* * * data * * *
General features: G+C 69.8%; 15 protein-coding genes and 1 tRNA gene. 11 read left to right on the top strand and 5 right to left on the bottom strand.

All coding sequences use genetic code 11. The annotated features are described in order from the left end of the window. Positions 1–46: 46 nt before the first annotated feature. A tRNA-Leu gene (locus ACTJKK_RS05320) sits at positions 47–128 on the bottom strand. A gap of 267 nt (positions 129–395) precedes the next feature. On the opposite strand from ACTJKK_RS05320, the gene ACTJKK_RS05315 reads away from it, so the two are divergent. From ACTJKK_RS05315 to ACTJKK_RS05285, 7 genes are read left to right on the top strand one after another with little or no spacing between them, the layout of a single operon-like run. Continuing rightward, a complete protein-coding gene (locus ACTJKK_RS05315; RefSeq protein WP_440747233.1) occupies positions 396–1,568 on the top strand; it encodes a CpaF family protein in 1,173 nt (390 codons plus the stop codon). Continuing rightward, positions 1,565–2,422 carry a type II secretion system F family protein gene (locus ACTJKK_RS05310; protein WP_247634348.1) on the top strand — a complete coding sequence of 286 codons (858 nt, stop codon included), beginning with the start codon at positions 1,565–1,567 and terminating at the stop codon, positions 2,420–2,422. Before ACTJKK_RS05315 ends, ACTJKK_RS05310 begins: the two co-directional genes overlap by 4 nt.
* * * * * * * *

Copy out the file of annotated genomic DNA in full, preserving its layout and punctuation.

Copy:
General features: G+C 69.8%; 15 protein-coding genes and 1 tRNA gene. 11 read left to right on the top strand and 5 right to left on the bottom strand.

All coding sequences use genetic code 11. The annotated features are described in order from the left end of the window. Positions 1–46: 46 nt before the first annotated feature. A tRNA-Leu gene (locus ACTJKK_RS05320) sits at positions 47–128 on the bottom strand. A gap of 267 nt (positions 129–395) precedes the next feature. On the opposite strand from ACTJKK_RS05320, the gene ACTJKK_RS05315 reads away from it, so the two are divergent. From ACTJKK_RS05315 to ACTJKK_RS05285, 7 genes are read left to right on the top strand one after another with little or no spacing between them, the layout of a single operon-like run. Continuing rightward, a complete protein-coding gene (locus ACTJKK_RS05315; RefSeq protein WP_440747233.1) occupies positions 396–1,568 on the top strand; it encodes a CpaF family protein in 1,173 nt (390 codons plus the stop codon). Continuing rightward, positions 1,565–2,422 carry a type II secretion system F family protein gene (locus ACTJKK_RS05310; protein WP_247634348.1) on the top strand — a complete coding sequence of 286 codons (858 nt, stop codon included), beginning with the start codon at positions 1,565–1,567 and terminating at the stop codon, positions 2,420–2,422. Before ACTJKK_RS05315 ends, ACTJKK_RS05310 begins: the two co-directional genes overlap by 4 nt.